Corresponding author. E-mail address: [email protected]
https://doi.org/10.1016/j.ceramint.2018.04.233 Received 22 March 2018; Received in revised form 26 April 2018; Accepted 26 April 2018 0272-8842/ © 2018 Elsevier Ltd and Techna Group S.r.l. All rights reserved.
Please cite this article as: Wang, X., Ceramics International (2018), https://doi.org/10.1016/j.ceramint.2018.04.233
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was utilized as the X-ray source. The adventitious C 1 s peak at 284.6 eV was used to calibrate the measured XPS spectra. Prior to measurements, no argon sputtering was performed to prevent ﬁlm degradation. The surface morphology of the Y:HfO2 thin ﬁlms was examined by scanning electron microscopy (SEM) on a Zeiss Supra 55 microscope with an acceleration voltage of 15 kV.
on FeFET devices. It will be shown that a transition from linear dielectric to ferroelectric behavior can be achieved by lowering the ﬁlm thickness from 80 to 25 nm. 2. Material and methods 2.1. Precursor solution preparation and characterization
2.4. Electrical measurement Details of HfO2 precursor solution preparation have been reported elsewhere . HfOCl2·8H2O (Alfa Aesar, 99.9%) was ﬁrstly dissolved in deionized water (18.2 MΩ•cm) to obtain a transparent aqueous solution at room temperature. Then slight overdose of ammonia was added into the solution with vigorous stirring, until pH value of the turbid liquid was about 8.5. The precipitate resulted from centrifugation was washed with deionized water to remove chlorine and ammonia. After repeating the centrifugation and rinse three times, moderate amounts of hydrogen peroxide (H2O2) and nitric acid (HNO3) were added into the precipitate followed by continuous stirring. After 12–18 h, a clear, transparent hydrosol having pH value about 0.7 can be ﬁnally obtained. A separate yttrium stock solution was prepared by dissolving Y(NO3)3·6H2O into deionized water at room temperature and stirring continuously for several hours. Finally, two solutions were mixed to form an yttrium mixed HfO2 precursor solution with the desired yttrium concentration of 2 mol%. The thermal behavior of the precursor solution was investigated by thermogravimetric analysis (TGA, Mettler-Toledo TGA/SDTA851e) and diﬀerential scanning calorimetry (DSC, Mettler-Toledo DSC822e). The test was conducted in the temperature range of 25–630 °C under ﬂowing nitrogen. The heating rate was set as 10 °C /min.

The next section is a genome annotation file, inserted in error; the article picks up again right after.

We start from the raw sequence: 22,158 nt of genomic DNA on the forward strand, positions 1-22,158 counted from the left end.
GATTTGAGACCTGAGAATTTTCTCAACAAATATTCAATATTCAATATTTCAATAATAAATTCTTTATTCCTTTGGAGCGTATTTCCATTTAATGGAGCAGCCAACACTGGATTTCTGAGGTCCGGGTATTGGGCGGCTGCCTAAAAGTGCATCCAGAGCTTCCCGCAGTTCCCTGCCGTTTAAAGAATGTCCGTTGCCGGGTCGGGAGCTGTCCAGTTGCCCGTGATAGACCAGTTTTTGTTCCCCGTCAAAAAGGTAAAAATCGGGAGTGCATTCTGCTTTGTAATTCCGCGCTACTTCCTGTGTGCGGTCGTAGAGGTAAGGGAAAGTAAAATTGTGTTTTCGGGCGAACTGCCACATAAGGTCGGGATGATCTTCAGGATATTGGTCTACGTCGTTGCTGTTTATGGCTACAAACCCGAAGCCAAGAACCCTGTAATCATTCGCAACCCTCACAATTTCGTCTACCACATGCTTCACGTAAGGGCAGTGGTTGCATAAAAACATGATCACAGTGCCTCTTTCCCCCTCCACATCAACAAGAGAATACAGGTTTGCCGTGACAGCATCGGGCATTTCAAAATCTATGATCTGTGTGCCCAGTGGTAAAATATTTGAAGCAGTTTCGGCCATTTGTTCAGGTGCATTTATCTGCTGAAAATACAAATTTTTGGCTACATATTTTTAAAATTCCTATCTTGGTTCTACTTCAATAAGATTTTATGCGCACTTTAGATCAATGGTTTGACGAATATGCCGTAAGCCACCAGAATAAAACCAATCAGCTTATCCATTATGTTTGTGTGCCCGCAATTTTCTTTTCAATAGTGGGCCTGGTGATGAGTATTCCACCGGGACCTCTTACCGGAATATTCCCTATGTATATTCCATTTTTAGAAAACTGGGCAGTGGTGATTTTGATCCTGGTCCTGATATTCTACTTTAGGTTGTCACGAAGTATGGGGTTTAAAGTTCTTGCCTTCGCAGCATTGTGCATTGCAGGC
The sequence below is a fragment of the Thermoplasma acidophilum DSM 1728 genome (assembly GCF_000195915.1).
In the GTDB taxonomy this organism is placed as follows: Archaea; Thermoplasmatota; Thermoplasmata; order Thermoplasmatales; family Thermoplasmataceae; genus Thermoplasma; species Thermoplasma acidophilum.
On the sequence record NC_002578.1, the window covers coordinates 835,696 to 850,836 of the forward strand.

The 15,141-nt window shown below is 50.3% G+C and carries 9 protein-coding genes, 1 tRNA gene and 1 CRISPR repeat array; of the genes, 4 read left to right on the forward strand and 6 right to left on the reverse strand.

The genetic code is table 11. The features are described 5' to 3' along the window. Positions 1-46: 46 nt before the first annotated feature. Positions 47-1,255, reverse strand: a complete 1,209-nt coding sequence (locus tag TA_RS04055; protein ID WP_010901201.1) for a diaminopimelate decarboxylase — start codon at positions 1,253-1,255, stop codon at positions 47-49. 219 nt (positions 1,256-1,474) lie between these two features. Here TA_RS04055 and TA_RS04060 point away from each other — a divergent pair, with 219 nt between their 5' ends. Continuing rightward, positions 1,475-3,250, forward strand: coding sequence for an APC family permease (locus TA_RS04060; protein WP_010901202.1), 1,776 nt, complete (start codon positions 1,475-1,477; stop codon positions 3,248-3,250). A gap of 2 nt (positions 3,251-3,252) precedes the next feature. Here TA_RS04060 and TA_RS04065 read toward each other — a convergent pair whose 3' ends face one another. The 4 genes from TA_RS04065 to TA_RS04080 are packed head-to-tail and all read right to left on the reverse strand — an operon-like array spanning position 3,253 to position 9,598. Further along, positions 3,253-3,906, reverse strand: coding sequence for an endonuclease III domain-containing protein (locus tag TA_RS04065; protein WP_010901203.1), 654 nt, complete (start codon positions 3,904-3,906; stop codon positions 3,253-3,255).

Electrical characterization was performed on mental–insulator–semiconductor (MIS) structure capacitors. The titanium nitride (TiN) electrode dots were deposited onto the crystallized Y:HfO2 ﬁlms by radio frequency magnetron sputtering through a shadow mask. The thickness of the TiN ﬁlms is ~80 nm, and the resistivity is ~75 μΩ·cm. The polarization-electric ﬁeld (P-E) and current density-electric ﬁeld (JE) curves were measured using a Radiant ferroelectric tester (Multiferroic 100 V, Radiant Technologies, USA). 3. Results and discussion 3.1. TGA and DSC measurements TGA and DSC measurement results of the HfO2 precursor containing 2 mol% yttrium were shown in Fig. 1 to provide insights into its decomposition chemistry. Considering the resolution of analysis, the Y:HfO2 precursor solution was preheated at 80 °C for 5 min to volatilize most of the free water. There are several endothermic and exothermic peaks in the DSC curve and each corresponds to a rapid weight loss rate in the TGA curve. The ﬁrst endothermic peak at ~120 °C refers to the evaporation heat of incorporated water and the decomposition of the peroxo groups coming from the xerogel. The second endothermic peak in the vicinity of 250 °C is resulted from the decomposition of metal nitrate and hydroxyl group . The exothermic peak at about 535 °C can be ascribed to the ﬁnal densiﬁcation and crystallization of the yttrium doped hafnium oxide. An evidence for this conclusion is that almost no further weight loss is observed after 550 °C in the TGA curve. An overall weight loss of approx. 40% is observed according to the TGA curve. The TGA and DSC results were used to optimize the preheattreatment and annealing parameters of the as-deposited Y:HfO2 ﬁlms as described in material and method section, for the purpose of preventing the formation of pores and cracks in ﬁlms.